News: 52nd Ordnance Group completes Afghan mission
Story by Staff Sgt. Todd Pouliot
BAGRAM, Afghanistan – In 2006, the International Security Assistance Force formed a specialized unit to combat the insurgent’s weapon of choice on the Afghanistan battlefield: the improvised explosive device. That unit is Combined Joint Task Force Paladin.
For the past 12 months, the 52nd Ordnance Group (Explosive Ordnance Disposal) out of Fort Campbell, Ky., executed command and control of TF Paladin. They cased their colors July 15 in a transfer of authority ceremony at Bagram Air Field, marking the end of their deployment and the beginning of that of the 71st Ord. Group out of Fort Carson, Colo.
U.S. Marine Maj. Gen. James B. Laster, deputy chief of staff for combined joint operations, International Security Assistance Force, spoke of the accomplishments of the 52nd Ord. Grp.
“As the 52nd EOD Group prepares to transfer command and control of CJTF Paladin to the 71st EOD Group, I reflect in astonishment over the counter-IED effects they have created during their deployment,” Laster said. “Under your command, Paladin conducted thousands of EOD combat missions to include the render safe of over 11,000 IEDs.
“You expertly managed and led five theater combined explosives exploitation labs that processed thousands of pieces of evidence leading to biometric matches to insurgents. Paladin supported rule of law efforts across the Combined Joint Operations Area by providing prosecution support packages to the Afghan judicial system resulting in a steady stream of convictions.”
“Paladin’s efforts and contributions have been lauded by International Joint Command as the model for how to map and target a network of networks. Simply stated, the leadership of [Col. Tom Langowski] and Command Sgt. Maj. Robert Hockstedler, and the relentless efforts your team contributed in the C-IED fight saved countless lives in this critical and pivotal year for Afghanistan and our nation. Congratulations on a job well done.”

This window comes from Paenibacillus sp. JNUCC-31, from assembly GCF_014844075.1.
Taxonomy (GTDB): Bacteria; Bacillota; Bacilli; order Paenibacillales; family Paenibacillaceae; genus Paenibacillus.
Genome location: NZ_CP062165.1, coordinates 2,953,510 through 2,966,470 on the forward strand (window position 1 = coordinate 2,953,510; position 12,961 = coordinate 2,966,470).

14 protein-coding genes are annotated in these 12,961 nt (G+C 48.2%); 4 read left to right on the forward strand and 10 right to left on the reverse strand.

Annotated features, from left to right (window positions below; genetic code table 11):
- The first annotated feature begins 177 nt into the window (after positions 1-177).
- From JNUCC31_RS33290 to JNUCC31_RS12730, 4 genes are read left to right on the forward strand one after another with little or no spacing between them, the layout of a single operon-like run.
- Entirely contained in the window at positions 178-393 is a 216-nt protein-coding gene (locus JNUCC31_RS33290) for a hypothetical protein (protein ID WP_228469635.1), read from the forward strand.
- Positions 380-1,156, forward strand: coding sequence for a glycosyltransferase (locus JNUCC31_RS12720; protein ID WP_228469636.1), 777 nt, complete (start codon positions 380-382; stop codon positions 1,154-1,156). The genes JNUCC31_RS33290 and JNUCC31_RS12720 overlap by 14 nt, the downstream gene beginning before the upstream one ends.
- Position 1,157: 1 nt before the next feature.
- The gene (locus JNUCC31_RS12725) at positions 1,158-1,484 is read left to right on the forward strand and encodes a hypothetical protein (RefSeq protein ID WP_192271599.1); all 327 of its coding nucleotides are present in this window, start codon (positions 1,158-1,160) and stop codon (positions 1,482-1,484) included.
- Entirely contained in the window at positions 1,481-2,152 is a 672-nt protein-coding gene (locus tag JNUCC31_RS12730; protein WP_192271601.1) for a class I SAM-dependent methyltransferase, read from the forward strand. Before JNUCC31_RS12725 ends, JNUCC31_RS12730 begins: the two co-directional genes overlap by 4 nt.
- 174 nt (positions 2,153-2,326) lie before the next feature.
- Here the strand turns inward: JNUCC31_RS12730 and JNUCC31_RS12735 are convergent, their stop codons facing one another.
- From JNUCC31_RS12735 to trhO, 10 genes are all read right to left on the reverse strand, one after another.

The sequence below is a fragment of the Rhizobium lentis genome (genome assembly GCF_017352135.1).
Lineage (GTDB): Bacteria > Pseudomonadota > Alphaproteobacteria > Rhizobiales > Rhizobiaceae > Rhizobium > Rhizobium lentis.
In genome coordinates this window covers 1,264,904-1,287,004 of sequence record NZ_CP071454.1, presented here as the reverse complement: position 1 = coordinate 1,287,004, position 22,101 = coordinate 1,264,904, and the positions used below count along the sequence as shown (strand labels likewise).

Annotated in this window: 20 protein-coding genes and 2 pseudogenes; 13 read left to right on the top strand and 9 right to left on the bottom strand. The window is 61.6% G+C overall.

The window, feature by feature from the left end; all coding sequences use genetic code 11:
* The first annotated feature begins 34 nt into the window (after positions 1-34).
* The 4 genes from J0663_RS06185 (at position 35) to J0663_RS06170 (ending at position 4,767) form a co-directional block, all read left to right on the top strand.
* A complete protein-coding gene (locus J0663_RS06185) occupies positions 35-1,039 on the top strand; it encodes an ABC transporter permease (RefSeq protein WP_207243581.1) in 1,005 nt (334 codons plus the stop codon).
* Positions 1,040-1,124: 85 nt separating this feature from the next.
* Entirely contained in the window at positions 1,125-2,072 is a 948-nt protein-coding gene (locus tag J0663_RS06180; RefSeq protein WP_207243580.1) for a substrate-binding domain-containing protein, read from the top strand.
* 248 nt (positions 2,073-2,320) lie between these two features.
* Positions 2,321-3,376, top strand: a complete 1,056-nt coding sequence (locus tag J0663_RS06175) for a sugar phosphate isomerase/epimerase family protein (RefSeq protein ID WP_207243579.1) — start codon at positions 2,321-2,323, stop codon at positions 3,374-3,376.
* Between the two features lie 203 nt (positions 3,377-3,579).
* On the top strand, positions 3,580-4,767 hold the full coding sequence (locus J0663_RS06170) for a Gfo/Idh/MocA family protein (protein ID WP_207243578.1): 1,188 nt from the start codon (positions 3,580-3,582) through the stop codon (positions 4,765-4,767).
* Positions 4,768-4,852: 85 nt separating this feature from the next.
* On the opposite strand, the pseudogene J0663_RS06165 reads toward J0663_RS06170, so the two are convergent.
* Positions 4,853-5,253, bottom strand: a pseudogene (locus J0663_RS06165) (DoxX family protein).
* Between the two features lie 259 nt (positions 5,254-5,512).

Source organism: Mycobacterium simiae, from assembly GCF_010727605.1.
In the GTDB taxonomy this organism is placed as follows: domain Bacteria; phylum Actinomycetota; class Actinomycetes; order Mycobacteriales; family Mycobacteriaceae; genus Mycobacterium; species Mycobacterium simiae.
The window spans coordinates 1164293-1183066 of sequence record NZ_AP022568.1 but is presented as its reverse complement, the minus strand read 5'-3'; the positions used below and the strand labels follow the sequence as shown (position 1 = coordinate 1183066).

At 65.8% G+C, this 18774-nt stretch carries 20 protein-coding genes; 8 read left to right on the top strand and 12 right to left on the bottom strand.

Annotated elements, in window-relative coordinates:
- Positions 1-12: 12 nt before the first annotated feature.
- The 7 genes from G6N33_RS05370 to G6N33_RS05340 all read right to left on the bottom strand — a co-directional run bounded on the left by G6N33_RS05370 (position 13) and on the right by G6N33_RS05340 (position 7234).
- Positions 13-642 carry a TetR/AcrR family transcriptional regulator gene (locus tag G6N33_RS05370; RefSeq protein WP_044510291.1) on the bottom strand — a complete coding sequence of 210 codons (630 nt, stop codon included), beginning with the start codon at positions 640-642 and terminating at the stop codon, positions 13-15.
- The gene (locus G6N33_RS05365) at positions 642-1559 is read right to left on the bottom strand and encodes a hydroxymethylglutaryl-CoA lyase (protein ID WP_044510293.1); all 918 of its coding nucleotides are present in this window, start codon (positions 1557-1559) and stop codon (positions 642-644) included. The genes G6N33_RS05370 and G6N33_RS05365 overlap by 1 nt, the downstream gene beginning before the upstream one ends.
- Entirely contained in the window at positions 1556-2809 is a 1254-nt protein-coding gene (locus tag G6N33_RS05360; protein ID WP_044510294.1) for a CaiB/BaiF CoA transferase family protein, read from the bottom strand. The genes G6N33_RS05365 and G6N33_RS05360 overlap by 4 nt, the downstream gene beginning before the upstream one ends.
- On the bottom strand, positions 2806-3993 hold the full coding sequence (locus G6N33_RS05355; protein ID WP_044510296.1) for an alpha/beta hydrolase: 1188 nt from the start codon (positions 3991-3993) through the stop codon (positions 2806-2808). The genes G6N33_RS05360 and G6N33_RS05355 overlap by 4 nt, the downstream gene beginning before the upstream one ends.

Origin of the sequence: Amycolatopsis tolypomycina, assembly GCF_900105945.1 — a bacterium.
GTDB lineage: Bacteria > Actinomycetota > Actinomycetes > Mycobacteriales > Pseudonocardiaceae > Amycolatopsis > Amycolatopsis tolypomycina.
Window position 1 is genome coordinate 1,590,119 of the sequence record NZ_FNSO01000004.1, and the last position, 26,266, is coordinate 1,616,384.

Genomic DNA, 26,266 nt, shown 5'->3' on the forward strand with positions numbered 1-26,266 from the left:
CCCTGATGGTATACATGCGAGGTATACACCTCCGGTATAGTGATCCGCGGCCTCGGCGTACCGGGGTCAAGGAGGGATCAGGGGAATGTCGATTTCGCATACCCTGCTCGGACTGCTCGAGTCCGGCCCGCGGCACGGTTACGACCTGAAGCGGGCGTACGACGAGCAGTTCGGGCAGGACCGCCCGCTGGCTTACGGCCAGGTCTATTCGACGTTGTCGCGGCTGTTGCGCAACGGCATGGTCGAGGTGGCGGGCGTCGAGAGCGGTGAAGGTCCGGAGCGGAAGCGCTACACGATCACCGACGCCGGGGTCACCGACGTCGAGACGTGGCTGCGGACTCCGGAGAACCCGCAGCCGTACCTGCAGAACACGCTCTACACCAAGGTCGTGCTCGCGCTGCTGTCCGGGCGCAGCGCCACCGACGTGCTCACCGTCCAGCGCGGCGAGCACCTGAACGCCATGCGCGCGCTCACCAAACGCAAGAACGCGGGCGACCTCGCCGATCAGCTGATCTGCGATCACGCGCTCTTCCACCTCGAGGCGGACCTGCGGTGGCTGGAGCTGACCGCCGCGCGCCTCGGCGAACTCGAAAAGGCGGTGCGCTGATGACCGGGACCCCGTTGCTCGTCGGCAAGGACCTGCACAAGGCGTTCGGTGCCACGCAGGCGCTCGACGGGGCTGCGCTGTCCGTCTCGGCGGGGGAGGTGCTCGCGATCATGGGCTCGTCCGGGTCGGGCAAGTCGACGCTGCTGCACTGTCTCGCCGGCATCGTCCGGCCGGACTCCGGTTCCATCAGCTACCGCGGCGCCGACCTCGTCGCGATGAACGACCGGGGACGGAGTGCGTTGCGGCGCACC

Laster then welcomed the 71st Ord. Grp. as the new command team for TF Paladin.
“Col. Bradley and Command Sgt. Maj. Woods, your personal C-IED experience in Iraq, and your meticulous preparation of your headquarters make you the right choice for this command at this moment. I look forward to working with you and your great team, and I know that you will excel and exceed all expectations.”
TF Paladin provides counter-IED for battle space owners in all corners of Afghanistan and is comprised of units and individual augmentees from all branches of service, contractors, and coalition forces.
U.S. Army Col. Tom Langowski of Port Edwards, Wisc., 52nd Ord. Grp. commander, shared his thoughts on his unit’s completion of its year-long deployment.
“As I reflect on the last 12 months and assess the effects we had in Afghanistan, I begin by considering that there were close to 18,000 IEDs found and cleared,” said Langowski to the sizable crowd on hand. “Now imagine what the casualty rate would have been if our Paladin EOD defeat teams did not clear the thousands of IEDs they so effectively rendered safe.”
He asked the audience to consider the great amount of evidence that Paladin’s five exploitation labs processed - literally thousands of pieces each week.
“The number of insurgents taken off the field of battle because of your exploitation successes is staggering,” said Langowski.
He reminded those in attendance that success and freedom comes with a price and acknowledged those Paladin service members who made the ultimate sacrifice this past year.
“I am incredibly proud of each and every one of you, and I thank you for the life saving contributions that you selflessly contributed each and every day,” Langowski continued. “Now, as CJTF Paladin is an enduring task force, a new chapter begins with the 71st EOD Group out of Fort Carson, Colo. It is now your turn to add to the history, lineage and honors that are represented by your colors unfurled before us.”
During the last 12 months the TF Paladin teams responded to 17,858 explosives events, conducted 2,156 post-blast analyses of IED events and supported 3,170 route clearance patrols.
U.S. Army Col. Leo Bradley of Mount Carmel, Pa., 71st Ord. Grp. commander, concluded the ceremony with his thoughts on assuming command of TF Paladin.
“[Col. Langowski], you lead a great organization who has done an absolutely amazing job here,” said Bradley. “The name Paladin comes from the knights of Charlemagne, an old and prestigious name. And as the knights of old, we seek to enable the Paladin motto: 'protect the innocent; execute justice.' Before you stand the new Paladins, men and women trained and ready for this mission to protect the innocent and execute justice; a mission I have no doubt will be accomplished with distinction and valor.”